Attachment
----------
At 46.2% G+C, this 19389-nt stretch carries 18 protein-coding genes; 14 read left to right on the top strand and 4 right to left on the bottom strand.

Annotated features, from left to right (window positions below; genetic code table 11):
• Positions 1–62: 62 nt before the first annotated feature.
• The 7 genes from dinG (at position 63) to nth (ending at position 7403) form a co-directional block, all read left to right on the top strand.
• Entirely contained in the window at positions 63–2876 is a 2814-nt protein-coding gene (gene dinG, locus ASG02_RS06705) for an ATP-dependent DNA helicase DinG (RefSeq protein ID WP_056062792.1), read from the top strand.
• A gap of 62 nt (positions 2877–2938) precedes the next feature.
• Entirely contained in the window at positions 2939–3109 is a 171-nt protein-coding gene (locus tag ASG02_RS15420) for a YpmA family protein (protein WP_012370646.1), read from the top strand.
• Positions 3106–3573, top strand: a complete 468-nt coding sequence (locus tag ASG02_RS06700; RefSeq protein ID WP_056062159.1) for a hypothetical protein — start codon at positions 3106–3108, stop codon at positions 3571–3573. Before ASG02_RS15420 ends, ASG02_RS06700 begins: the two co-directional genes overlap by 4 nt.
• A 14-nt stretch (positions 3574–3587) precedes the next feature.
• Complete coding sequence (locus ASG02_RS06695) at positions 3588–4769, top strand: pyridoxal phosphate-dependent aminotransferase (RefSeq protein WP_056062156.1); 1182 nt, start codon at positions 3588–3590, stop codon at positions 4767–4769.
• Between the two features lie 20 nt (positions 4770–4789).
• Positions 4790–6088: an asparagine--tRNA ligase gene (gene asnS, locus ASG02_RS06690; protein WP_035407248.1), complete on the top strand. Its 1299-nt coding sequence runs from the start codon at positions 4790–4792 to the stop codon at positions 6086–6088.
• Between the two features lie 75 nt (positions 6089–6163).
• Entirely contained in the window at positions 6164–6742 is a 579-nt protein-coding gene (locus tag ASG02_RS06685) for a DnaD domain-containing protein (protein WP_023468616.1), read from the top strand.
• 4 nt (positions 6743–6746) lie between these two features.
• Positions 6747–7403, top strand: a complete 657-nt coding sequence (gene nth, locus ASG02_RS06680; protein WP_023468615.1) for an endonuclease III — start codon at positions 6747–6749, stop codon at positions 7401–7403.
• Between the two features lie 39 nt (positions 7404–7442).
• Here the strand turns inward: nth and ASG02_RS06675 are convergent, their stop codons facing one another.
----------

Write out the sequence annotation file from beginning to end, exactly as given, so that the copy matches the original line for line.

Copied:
At 46.2% G+C, this 19389-nt stretch carries 18 protein-coding genes; 14 read left to right on the top strand and 4 right to left on the bottom strand.

Annotated features, from left to right (window positions below; genetic code table 11):
• Positions 1–62: 62 nt before the first annotated feature.
• The 7 genes from dinG (at position 63) to nth (ending at position 7403) form a co-directional block, all read left to right on the top strand.
• Entirely contained in the window at positions 63–2876 is a 2814-nt protein-coding gene (gene dinG, locus ASG02_RS06705) for an ATP-dependent DNA helicase DinG (RefSeq protein ID WP_056062792.1), read from the top strand.
• A gap of 62 nt (positions 2877–2938) precedes the next feature.
• Entirely contained in the window at positions 2939–3109 is a 171-nt protein-coding gene (locus tag ASG02_RS15420) for a YpmA family protein (protein WP_012370646.1), read from the top strand.
• Positions 3106–3573, top strand: a complete 468-nt coding sequence (locus tag ASG02_RS06700; RefSeq protein ID WP_056062159.1) for a hypothetical protein — start codon at positions 3106–3108, stop codon at positions 3571–3573. Before ASG02_RS15420 ends, ASG02_RS06700 begins: the two co-directional genes overlap by 4 nt.
• A 14-nt stretch (positions 3574–3587) precedes the next feature.
• Complete coding sequence (locus ASG02_RS06695) at positions 3588–4769, top strand: pyridoxal phosphate-dependent aminotransferase (RefSeq protein WP_056062156.1); 1182 nt, start codon at positions 3588–3590, stop codon at positions 4767–4769.
• Between the two features lie 20 nt (positions 4770–4789).
• Positions 4790–6088: an asparagine--tRNA ligase gene (gene asnS, locus ASG02_RS06690; protein WP_035407248.1), complete on the top strand. Its 1299-nt coding sequence runs from the start codon at positions 4790–4792 to the stop codon at positions 6086–6088.
• Between the two features lie 75 nt (positions 6089–6163).
• Entirely contained in the window at positions 6164–6742 is a 579-nt protein-coding gene (locus tag ASG02_RS06685) for a DnaD domain-containing protein (protein WP_023468616.1), read from the top strand.
• 4 nt (positions 6743–6746) lie between these two features.
• Positions 6747–7403, top strand: a complete 657-nt coding sequence (gene nth, locus ASG02_RS06680; protein WP_023468615.1) for an endonuclease III — start codon at positions 6747–6749, stop codon at positions 7401–7403.
• Between the two features lie 39 nt (positions 7404–7442).
• Here the strand turns inward: nth and ASG02_RS06675 are convergent, their stop codons facing one another.